An interview with Kage Baker, Summer 2009

Kage, being a natural storyteller, can go on at length, as you'll see in ther delightfully detailed answers to the varied questions posed ny the staff here. (Compilation and editing was done by one of the Several Annies here, under the watchful eye of Iain Nicholas Mackenzie, our Librarian.) So grab a pint of your favourite ale from the Green Man Pub and get ready to enjoy a master storyteller at her very best!

So tell our readers about yourself. How did you come to be a full-time writer of really terrific sf and fantasy? Is writing, as Theodure Sturgeon once said, one percent inspiration and ninety-nine perspiration?

With respect, I think it was Thomas Edison who said that. What Sturgeon said. . . . The story goes that some up-and-coming young voice on the SF scene met Sturgeon at a party and told him "90% of everything you write is crap". Sturgeon's reply was "90% of everything is crap, kid."

But to take the original premise, I'd have to say that the ratio in writing is more like 50% each way. A book begins with a blinding flash of inspiration, days of obsession with working the plot details out, and is followed by weeks and months of the daily slog of getting the words down. The slog is punctuated by little flashes of additional inspiration, as one comes up with new ways to work out bits in the story. For example, you may have decided that your hero and heroine are going to find the book's villain in a city at the end of a very long river. You've made it plain during the course of the story that the river leads back into the depths of increasingly empty country, and yet the mechanics of the denouement call for the guy to be tracked down in a good-sized city. You begin to sweat as you realize you've written yourself into a hole.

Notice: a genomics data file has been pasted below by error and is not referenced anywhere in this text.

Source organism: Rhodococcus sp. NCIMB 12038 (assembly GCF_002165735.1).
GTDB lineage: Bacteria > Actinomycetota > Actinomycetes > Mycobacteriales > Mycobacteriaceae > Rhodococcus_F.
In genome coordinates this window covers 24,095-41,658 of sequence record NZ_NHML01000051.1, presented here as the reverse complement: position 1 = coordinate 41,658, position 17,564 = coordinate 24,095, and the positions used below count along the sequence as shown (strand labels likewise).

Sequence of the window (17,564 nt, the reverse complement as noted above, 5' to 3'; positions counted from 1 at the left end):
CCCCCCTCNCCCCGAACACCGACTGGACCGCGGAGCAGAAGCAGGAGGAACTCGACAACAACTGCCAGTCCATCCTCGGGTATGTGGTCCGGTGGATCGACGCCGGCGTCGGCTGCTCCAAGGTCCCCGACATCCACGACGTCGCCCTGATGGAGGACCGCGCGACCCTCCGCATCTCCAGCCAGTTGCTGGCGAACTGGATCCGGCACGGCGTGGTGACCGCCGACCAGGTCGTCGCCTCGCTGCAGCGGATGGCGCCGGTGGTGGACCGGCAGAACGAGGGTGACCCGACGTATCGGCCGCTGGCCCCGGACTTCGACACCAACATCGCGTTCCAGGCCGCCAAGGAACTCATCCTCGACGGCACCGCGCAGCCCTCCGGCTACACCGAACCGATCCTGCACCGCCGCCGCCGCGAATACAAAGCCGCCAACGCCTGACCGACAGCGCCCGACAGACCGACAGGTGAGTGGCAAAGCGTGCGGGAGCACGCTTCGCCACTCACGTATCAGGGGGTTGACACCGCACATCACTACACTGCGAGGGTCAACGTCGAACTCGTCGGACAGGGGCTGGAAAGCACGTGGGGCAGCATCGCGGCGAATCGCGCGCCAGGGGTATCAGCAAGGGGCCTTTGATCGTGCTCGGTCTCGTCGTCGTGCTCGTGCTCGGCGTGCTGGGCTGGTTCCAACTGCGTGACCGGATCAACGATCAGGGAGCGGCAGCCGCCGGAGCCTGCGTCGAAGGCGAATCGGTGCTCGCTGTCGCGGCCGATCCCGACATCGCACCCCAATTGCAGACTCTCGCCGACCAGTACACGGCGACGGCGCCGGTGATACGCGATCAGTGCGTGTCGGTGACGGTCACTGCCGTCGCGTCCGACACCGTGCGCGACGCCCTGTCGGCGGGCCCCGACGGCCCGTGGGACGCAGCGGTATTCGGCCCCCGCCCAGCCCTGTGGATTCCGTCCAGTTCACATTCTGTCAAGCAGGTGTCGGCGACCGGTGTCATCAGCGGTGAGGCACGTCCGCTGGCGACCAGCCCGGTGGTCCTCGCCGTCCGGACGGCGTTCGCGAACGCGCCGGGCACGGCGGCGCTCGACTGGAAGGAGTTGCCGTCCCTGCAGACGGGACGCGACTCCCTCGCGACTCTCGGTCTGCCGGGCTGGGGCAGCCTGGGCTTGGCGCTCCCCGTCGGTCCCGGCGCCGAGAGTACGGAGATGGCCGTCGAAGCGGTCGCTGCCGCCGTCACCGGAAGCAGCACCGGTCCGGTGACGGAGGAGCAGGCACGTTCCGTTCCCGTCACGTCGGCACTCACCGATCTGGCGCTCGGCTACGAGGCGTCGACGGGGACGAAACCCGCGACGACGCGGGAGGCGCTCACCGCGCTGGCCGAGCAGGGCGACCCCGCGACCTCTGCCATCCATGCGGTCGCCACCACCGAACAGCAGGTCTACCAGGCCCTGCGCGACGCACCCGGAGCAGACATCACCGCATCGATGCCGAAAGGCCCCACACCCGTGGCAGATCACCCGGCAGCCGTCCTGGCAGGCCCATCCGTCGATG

But then! You see an online article on emerald mining and you think, of course! This city is in the middle of nowhere because it's near to emerald mines! It's a boomtown at the end of the river, on an inland lake fed by the muddy streams that come down from the mines. And then you can see the city, the bustling lakefront wharfs where there are prospectors coming and going. There are hookers and pushcart peddlers and shady people trying to sell rough emeralds and shadier people trying to sell cleverly cut bits of green glass. There are mansions built by the people who found emeralds and huddled shacks put up by the people who weren't as lucky. You can see the big white houses climbing the ridges of the mountains all around the lake, steep streets disappearing in the fog and dense forest. You can see the shacks on the adjoining ridges, hanging over canyons full of trash. You can see the yachts and the barges on the lake. You can smell the fish fried by street vendors. You can feel the steamy heat. Wealthy people are being hauled around in palanquins, because you know they aren't going to climb those hills themselves. There are, of course, a lot of taverns for all those disappointed miners to get drunk in. It's all luxury and squalor huddled up together, you can see exactly how it all works and what its economy is like. This gives you the inspiration to write the finish of the book without sweating.